The School for Designing a Society began as a project of former students of a class taught at UIUC in the 1980s by Marianne Brün, and members of the Performers’ Workshop Ensemble, an interdisciplinary touring group that had formed with composer Herbert Brün.

It was not a hopeful time: repression, regression, recession, pollution, Apartheid, epidemics, secret wars, the Drug War, joblessness, and homelessness loomed locally and around the world.

unnamedThe idea of the school project was to enhance the usual ways people became politically active–getting involved in single-issue social justice campaigns–by creating a place where people would feel invited to dream, discuss, and act on images of a not-yet-existing society, a society in which today’s problems would be transformed.

This process would take inspiration from the arts and other visionary projects.

During the discussions of the school project, the Performers’ Workshop Ensemble was asked to host a conference, and we chose “Our Utopianists’ Audacious Constructions” as the theme. Among the presenters was Dr. Patch Adams, who had a plan to transform health care with a free, silly model hospital based on fun and friendship.

At this first meeting, we immediately sensed that our projects were sisters.

A few years later, the carriers of the school project were feeling stuck as to how to proceed. A summer school seemed the most feasible starting point, but where? It so happened that one member of the school group decided to go and visit the site of Patch’s future friendly hospital in West Virginia, and in two more trips that summer, brought one more and then a whole caravan of Illinoisans to the Gesundheit land.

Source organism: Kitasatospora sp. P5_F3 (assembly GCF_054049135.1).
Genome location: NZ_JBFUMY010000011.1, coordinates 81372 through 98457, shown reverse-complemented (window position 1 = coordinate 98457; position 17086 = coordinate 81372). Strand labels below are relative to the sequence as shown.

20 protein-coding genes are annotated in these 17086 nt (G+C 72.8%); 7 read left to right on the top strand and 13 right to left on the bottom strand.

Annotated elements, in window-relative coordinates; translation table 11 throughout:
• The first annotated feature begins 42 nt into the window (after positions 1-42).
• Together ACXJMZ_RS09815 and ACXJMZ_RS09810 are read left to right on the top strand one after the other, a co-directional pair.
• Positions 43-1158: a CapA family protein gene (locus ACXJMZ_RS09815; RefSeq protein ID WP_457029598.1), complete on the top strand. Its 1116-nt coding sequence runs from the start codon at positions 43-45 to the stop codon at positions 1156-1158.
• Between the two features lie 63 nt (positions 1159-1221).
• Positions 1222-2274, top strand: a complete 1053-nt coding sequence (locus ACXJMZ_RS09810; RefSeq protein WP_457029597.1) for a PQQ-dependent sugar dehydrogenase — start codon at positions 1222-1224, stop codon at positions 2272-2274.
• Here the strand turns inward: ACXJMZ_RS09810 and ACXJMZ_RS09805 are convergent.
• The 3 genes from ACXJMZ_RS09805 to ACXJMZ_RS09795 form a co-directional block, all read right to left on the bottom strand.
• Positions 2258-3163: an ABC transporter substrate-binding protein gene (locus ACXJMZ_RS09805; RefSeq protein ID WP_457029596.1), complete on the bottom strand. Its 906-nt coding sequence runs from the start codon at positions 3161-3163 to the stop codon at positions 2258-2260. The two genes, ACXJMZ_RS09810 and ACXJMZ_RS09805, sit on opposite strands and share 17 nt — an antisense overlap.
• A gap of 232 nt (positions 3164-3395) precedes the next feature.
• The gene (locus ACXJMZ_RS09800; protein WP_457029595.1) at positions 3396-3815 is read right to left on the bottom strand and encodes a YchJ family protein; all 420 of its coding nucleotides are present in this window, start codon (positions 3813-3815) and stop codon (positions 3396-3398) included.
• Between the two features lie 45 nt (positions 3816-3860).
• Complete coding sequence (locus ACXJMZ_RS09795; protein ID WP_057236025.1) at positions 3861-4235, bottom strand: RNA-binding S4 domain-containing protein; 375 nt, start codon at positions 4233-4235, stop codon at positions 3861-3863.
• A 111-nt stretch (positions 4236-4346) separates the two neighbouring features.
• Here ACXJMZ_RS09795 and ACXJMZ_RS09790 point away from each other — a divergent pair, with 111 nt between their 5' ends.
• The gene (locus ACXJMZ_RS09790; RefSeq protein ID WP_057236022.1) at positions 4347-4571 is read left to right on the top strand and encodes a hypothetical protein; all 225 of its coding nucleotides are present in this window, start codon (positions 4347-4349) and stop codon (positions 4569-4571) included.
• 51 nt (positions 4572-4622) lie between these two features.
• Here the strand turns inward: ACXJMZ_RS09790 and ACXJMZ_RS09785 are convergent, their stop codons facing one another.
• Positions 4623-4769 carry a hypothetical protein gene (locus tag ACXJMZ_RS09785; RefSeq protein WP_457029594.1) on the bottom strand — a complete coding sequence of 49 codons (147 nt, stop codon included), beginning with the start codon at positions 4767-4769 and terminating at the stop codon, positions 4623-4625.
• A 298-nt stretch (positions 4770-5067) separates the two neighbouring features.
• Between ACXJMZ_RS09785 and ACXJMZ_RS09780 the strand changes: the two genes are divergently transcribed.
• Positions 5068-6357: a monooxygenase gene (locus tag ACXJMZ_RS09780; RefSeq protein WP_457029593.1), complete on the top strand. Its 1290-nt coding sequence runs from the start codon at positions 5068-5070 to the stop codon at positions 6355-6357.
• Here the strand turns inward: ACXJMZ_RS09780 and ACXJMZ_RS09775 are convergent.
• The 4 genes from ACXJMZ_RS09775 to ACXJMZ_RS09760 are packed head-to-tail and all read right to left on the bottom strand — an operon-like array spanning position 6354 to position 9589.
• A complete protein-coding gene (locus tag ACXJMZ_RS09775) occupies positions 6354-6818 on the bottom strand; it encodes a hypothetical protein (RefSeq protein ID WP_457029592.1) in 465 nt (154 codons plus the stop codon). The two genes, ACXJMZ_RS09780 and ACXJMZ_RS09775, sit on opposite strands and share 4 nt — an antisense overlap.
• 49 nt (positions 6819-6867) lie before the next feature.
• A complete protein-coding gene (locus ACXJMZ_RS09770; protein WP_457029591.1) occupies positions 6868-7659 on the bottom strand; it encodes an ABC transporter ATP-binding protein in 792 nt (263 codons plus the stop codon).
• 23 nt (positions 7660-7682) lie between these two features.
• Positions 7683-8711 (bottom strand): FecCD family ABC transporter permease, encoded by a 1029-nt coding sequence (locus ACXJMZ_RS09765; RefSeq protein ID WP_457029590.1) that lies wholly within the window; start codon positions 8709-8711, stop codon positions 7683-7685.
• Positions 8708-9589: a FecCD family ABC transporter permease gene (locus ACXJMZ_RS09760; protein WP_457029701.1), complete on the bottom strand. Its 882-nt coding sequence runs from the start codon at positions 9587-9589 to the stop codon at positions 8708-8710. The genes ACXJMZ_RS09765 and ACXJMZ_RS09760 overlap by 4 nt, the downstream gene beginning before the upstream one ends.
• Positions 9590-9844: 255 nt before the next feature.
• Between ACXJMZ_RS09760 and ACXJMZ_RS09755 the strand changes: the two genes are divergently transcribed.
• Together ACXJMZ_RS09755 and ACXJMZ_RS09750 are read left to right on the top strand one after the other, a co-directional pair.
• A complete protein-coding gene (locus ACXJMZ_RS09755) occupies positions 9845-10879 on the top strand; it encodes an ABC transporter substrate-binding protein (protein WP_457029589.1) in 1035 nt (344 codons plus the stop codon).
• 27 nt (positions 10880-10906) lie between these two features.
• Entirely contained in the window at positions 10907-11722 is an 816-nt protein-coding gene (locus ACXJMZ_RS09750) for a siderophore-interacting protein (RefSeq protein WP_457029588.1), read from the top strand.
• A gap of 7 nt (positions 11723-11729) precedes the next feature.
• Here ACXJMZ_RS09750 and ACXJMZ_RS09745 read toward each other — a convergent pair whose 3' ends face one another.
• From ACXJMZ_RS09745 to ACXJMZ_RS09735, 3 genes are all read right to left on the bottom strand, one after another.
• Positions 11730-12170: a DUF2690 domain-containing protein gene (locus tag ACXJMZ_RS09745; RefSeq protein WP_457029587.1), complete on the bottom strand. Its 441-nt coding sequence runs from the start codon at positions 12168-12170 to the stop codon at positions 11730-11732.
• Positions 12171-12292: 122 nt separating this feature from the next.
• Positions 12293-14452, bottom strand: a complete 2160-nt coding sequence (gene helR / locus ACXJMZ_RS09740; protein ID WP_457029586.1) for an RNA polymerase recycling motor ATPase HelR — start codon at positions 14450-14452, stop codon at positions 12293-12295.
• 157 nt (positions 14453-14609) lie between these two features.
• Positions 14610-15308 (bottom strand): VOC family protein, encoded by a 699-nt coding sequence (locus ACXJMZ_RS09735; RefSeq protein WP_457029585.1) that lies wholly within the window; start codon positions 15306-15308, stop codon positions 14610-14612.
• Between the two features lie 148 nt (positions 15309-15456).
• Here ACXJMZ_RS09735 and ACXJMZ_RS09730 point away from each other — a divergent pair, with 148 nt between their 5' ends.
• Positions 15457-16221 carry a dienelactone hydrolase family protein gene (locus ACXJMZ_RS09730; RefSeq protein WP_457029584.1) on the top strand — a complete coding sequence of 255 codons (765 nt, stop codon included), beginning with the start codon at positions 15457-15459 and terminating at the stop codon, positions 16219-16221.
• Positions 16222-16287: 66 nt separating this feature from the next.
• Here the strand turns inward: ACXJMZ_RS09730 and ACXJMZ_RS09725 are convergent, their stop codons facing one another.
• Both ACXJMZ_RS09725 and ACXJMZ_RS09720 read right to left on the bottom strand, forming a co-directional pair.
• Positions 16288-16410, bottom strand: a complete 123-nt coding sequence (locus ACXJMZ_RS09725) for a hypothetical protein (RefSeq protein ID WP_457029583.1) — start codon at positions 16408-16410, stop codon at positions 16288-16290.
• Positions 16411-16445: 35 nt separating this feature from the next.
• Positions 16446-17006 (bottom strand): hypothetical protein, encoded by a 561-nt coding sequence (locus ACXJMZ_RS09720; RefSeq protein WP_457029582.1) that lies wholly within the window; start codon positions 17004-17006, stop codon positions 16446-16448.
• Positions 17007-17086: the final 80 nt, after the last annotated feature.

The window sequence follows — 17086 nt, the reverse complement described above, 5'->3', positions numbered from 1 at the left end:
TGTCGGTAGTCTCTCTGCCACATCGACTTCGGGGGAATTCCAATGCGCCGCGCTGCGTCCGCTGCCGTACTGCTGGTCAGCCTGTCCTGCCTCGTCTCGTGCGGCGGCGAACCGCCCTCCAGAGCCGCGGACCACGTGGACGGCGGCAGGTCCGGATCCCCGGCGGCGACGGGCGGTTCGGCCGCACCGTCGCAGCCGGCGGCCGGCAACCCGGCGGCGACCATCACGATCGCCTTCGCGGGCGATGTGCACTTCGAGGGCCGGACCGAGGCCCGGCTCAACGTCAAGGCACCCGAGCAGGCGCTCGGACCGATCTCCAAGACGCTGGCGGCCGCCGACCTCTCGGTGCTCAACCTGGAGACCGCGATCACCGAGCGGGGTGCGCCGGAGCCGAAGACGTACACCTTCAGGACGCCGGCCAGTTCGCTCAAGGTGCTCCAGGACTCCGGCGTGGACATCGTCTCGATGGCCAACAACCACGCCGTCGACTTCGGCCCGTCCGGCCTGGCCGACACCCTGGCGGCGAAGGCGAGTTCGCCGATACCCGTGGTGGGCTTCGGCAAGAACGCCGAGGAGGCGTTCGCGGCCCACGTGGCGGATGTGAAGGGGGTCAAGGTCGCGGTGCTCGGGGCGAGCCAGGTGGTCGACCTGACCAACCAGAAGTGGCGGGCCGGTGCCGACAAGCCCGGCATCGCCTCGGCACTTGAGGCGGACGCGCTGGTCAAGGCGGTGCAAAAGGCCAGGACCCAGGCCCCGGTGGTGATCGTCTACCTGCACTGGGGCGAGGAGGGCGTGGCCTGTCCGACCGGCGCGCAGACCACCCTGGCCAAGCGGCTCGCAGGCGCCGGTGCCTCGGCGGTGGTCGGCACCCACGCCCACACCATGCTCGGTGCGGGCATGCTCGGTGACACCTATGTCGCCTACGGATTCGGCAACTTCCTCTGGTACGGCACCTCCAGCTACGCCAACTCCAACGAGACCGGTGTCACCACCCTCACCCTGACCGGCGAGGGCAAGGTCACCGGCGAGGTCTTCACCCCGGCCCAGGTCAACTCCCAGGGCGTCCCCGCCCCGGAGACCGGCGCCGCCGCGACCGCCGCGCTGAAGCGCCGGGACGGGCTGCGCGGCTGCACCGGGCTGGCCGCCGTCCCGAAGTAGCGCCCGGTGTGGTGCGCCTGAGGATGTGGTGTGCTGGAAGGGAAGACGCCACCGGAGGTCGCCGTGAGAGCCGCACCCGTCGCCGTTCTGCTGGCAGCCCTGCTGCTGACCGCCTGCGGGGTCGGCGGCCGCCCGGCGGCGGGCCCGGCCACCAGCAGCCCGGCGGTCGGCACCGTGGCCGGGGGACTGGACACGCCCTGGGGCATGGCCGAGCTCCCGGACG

Something about the romance of seeing a new landscape, meeting another group with a dream project, and traveling 800 miles from home led to the idea that this was where we would hold our first summer school.

The two intensive month-long sessions we offered that summer involved forty people, ranging in age from 11 to 72, 1148880_846632669211_1085650426_nin a collaborative process of designing classes and projects based on the desires of the participants. It was exhausting and bewildering, but also delightful and encouraging, so we decided to continue the project. For the next several years, SDAS offered various versions of its summer school in Atlanta, Sioux Falls, and rural Wisconsin.

By 1997 we felt ready to expand to a two-semester format in our home town of Urbana. We rescued a little house on the brink of demolition and made it a hub of all sorts of experiments. We tried living labs, urban gardening, collaborative publication, anti-war cross-walk theater, no-failure micro-art, design charrettes, care clubs, citizen journalism, city council poetry, radio documentaries. The whole school made trips to New Orleans for a prison abolition conference, to Seattle for the WTO protests, to Harrisonburg for a health care system design intensive. We brought our desire & design curriculum to The Evergreen State College and Tuscany, Italy. And in 2004 we resumed holding summer sessions at Gesundheit, while continuing to offer courses and create performances in Illinois in the fall and spring.

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